Unlike searching a residence, police do not need a warrant to search your vehicle if they have a reason to suspect you have been consuming cannabis, such as smelling cannabis in your car.

 

Can You Get a Cannabis DUI if You Are a Medical Cannabis Patient in Missouri?

 

According to the state of Missouri, a medical cannabis card “does not offer individuals protection from violating laws pertaining to operating a motorized vehicle while under the influence. Nothing in Article XIV permits a person to operate, navigate, or be in actual physical control of any dangerous device or motor vehicle, aircraft, or motorboat while under the influence of marijuana.” Therefore, even if you have a medical cannabis patient card in Missouri, you can still be charged with a cannabis DUI.

 

What Are the Penalties for Cannabis Possession in Missouri?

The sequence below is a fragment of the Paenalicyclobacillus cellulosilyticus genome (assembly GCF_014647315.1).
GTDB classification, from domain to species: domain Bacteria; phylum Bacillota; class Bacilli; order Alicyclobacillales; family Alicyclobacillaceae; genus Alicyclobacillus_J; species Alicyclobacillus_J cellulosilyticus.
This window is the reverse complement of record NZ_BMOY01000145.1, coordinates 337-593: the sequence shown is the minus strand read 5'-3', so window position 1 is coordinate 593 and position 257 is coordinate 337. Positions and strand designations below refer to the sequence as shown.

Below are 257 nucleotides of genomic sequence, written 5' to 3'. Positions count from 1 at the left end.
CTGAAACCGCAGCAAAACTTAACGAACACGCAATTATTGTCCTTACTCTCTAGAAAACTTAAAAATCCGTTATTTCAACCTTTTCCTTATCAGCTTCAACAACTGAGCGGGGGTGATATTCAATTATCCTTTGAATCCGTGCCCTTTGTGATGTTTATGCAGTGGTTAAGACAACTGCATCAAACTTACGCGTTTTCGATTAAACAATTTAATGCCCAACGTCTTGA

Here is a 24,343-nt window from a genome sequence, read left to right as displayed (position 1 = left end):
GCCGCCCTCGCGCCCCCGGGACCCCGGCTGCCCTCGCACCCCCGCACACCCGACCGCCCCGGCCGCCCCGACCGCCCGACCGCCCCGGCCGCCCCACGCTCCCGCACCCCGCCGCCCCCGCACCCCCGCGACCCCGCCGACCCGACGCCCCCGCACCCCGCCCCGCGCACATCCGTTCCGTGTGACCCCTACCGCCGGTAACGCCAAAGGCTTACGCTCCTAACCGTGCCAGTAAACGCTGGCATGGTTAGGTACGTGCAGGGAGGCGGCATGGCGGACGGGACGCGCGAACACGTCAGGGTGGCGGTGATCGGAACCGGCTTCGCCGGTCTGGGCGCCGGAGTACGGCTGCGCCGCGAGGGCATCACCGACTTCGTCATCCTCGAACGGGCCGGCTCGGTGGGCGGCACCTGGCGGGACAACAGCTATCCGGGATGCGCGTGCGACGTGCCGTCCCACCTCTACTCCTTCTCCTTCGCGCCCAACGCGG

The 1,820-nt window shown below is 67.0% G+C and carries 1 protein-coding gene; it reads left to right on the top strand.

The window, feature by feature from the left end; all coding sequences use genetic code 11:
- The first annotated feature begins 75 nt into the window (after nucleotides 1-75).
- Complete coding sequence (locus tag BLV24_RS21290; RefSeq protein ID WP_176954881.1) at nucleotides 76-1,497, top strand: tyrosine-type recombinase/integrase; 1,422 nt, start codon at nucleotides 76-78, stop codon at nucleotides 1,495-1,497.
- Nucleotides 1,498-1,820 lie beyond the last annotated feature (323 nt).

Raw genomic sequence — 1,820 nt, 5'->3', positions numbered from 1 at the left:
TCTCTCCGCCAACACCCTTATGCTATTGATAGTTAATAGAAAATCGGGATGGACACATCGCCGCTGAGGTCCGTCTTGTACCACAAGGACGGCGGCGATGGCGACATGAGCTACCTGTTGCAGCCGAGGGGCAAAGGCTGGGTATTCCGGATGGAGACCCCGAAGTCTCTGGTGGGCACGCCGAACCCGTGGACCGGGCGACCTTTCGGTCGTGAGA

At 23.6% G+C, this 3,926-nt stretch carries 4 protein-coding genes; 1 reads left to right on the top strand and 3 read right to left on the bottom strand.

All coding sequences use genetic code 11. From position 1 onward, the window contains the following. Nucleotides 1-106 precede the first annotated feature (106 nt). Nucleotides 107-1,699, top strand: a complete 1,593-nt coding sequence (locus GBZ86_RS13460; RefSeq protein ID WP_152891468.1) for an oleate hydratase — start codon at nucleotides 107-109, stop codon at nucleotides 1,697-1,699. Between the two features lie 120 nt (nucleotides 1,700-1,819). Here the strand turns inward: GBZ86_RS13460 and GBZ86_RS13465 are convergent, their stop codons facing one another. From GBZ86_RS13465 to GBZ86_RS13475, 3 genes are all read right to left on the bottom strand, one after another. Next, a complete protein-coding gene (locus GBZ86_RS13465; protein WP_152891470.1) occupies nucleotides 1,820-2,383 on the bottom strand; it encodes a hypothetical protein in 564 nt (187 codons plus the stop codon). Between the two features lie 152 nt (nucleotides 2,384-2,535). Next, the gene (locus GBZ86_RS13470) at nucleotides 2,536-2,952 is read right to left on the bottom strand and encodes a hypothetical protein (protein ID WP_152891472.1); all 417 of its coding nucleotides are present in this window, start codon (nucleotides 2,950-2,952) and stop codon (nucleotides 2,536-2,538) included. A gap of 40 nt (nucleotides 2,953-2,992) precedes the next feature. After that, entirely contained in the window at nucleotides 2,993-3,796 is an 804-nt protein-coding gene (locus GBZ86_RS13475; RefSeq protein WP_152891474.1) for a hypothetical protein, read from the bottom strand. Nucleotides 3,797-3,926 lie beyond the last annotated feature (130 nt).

Cannabis possession is still illegal in Missouri, except for qualified medical cannabis patients. The penalties for cannabis possession in Missouri are as follows:

  • For up to 10 grams on the first offense, the penalty is a misdemeanor and a maximum fine of $500.
  • For up to 10 grams on the second offense, the penalty is a misdemeanor, up to one year in jail, and a maximum fine of $2,000.
  • For 10 to 35 grams, the penalty is a misdemeanor, up to one year in jail, and a maximum fine of $2,000.
  • For more than 35 grams up to 30 kilograms, the penalty is a felony, up to seven years in jail, and a maximum fine of $10,000.

 

What About Getting Pulled Over With Cannabis in Columbia, Kansas City, and St. Louis?

 

A few of Missouri’s major cities introduced cannabis ordinances before statewide 2014 cannabis reforms.

  • Columbia

Starting in 2004, Columbia police can no longer arrest first-time offenders with less than 35 grams for cannabis possession. These offenders would face a fine instead of up to $300.

  • Kansas City

Starting in 2017, Kansas City reduced its fine to $25 for first-time cannabis possession of fewer than 25 grams. Then in 2020, Kansas City eliminated this first-time fine.

  • St. Louis